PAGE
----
Skyrim paid mods - what's your stance?

Warpmind

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Thing is, nobody was getting 75%.
The 25% to the modder, fine, that number is correct - but nobody was getting the remaining 75% alone; it was split between 40% to Bethesda and 30% to Valve, with the remaining 5% going either to Valve or to be split among any favored Service Providers, as chosen by the mod uploader.

Yes, if Valve had taken 75% of the sale price, that WOULD be outrageous - but that was not the case, and I'd like to see an end to the arguments founded on that 75% figure. :p
 

Lunarea

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You guys do realize that the cut the dev takes generally isn't all profit, right? A good chunk of that is invested into support, licensing, hosting, taxes and other behind-the-scenes fees that someone has to pay for. I'm not arguing that 25% to modder is too high or too low, but that it doesn't mean much without knowing what the other 75% is really going toward.

Do you think, for example, it would it be okay for Manga Studio to charge people for their work that they created using their software?
This is a bad argument because Manga Studio or whatever isn't a program that has content.

What about people on DeviantArt who create fanart for money (commissions)? Should they pay the original content holder for creating fanart and selling it?
A whole different discussion, but look up some of the threads on copyright around the forums. In some cases, yes, they might be forced to pay the original copyright owner.

If not, can you explain to me why you think they (Bethesda etc) deserve money for other people's efforts?
Because they are providing you a market with millions of potential customers. Sure, you can go and try to sell your mod by yourself and keep 100% of the profits, but the chance that you will get the kind of reach you get through Steam are pretty minimal.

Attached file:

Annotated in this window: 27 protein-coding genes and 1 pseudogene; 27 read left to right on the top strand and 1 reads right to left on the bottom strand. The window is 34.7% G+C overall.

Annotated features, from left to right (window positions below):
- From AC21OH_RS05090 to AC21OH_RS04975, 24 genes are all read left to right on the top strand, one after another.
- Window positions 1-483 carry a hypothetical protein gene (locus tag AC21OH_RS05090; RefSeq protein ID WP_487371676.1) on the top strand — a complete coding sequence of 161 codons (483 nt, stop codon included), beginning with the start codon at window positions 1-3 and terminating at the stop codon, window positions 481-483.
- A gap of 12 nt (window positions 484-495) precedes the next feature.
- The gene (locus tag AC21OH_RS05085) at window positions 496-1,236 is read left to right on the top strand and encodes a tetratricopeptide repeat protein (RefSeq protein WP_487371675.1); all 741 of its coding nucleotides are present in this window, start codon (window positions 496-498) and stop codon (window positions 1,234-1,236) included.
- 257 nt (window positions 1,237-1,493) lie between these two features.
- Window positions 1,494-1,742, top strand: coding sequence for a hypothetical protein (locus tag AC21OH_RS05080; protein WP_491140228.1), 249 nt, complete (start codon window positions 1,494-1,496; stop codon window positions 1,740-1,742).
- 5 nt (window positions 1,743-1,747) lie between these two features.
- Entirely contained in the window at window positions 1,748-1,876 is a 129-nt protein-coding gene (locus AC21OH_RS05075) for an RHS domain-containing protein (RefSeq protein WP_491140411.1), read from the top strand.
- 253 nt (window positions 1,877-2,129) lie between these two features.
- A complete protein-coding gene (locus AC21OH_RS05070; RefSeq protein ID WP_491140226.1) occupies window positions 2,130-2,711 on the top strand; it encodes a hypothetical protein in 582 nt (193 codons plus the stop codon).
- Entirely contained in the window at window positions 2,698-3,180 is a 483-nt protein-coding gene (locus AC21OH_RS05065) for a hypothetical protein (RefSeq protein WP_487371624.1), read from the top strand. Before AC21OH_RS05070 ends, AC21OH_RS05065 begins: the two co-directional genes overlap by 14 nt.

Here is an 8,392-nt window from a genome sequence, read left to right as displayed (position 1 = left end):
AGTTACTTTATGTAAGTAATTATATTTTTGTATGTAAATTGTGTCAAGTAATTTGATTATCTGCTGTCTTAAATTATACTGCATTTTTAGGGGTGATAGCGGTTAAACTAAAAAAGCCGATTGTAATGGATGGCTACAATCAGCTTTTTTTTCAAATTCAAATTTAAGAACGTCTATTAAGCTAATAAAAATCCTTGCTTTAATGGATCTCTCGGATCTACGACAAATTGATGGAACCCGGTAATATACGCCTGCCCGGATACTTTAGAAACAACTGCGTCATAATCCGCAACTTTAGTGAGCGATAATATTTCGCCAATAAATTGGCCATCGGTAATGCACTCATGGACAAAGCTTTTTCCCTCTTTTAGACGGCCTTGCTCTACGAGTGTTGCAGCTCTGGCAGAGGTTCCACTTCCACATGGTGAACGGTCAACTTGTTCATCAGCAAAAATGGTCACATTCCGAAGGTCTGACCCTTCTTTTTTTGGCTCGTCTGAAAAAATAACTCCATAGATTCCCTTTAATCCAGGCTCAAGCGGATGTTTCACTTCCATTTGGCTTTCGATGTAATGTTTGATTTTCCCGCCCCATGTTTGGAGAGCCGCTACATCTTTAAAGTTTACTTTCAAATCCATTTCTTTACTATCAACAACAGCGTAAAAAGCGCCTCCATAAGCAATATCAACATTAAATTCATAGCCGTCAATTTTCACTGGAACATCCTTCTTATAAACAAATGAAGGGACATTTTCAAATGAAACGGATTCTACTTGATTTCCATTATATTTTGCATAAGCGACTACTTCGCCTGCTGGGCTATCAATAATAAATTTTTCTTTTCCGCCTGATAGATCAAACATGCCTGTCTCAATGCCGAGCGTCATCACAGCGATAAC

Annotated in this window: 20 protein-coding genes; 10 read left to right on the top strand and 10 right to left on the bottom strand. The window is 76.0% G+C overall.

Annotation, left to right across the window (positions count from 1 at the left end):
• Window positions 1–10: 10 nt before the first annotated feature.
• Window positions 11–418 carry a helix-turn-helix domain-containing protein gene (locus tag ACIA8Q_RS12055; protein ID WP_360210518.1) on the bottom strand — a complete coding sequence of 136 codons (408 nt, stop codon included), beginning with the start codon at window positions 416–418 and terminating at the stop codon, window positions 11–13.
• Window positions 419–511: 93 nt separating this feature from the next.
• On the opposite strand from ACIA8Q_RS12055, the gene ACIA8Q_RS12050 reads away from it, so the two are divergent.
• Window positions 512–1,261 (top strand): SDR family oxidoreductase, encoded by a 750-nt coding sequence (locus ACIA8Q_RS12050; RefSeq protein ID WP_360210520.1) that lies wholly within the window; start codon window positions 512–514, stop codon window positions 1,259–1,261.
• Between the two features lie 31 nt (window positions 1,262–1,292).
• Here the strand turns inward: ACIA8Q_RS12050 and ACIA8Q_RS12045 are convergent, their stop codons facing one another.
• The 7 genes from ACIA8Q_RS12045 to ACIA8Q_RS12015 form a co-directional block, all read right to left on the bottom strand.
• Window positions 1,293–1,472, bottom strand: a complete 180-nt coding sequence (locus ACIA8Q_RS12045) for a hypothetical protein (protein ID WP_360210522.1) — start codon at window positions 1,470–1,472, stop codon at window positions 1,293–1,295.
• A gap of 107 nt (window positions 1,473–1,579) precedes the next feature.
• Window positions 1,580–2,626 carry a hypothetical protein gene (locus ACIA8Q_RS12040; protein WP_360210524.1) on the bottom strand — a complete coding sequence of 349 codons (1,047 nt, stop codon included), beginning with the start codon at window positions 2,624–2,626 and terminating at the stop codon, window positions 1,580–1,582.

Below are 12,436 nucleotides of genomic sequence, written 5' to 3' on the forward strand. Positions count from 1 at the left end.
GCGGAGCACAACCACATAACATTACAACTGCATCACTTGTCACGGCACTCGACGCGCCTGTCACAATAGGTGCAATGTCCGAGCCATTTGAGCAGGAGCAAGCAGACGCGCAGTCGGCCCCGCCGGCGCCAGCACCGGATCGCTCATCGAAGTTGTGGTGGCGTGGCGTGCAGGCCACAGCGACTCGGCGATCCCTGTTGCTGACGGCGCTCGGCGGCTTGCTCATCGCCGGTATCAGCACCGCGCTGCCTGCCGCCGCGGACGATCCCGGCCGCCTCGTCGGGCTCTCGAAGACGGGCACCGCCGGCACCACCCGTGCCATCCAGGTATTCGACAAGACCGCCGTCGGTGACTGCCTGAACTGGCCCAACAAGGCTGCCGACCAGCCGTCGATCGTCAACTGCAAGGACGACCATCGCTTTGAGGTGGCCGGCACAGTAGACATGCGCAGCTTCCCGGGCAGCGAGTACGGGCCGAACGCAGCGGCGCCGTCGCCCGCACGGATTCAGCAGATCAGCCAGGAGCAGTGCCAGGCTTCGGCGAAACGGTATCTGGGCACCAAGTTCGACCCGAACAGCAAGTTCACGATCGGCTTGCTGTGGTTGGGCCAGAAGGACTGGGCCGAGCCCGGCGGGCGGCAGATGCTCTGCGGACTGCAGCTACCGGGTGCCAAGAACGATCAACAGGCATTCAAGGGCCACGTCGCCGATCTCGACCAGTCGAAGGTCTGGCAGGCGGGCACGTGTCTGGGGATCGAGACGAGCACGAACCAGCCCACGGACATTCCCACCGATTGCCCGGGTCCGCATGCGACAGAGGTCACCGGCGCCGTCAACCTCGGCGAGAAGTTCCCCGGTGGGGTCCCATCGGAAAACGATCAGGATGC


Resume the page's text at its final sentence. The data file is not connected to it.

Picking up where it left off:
This is how distribution portals work -- they're a big marketplace, and even in the real world with physical products, you are still expected to pay for your space (including rent, mortgage, taxes and business license fees).
 
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bgillisp

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I wonder if they picked the 75% because that is pretty normal when it comes to book distribution and printing, so they thought since it works for books, why not try it here? And yes, every time  you buy something on Amazon, they take a huge amount for themselves.
 

Aleks

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You guys do realize that the cut the dev takes generally isn't all profit, right? A good chunk of that is invested into support, licensing, hosting, taxes and other behind-the-scenes fees that someone has to pay for. I'm not arguing that 25% to modder is too high or too low, but that it doesn't mean much without knowing what the other 75% is really going toward.
I read on another forum the 75% was said to be handed out to Bethesda and Valve to pay for servers or hosting of some sort.

This is a bad argument because Manga Studio or whatever isn't a program that has content.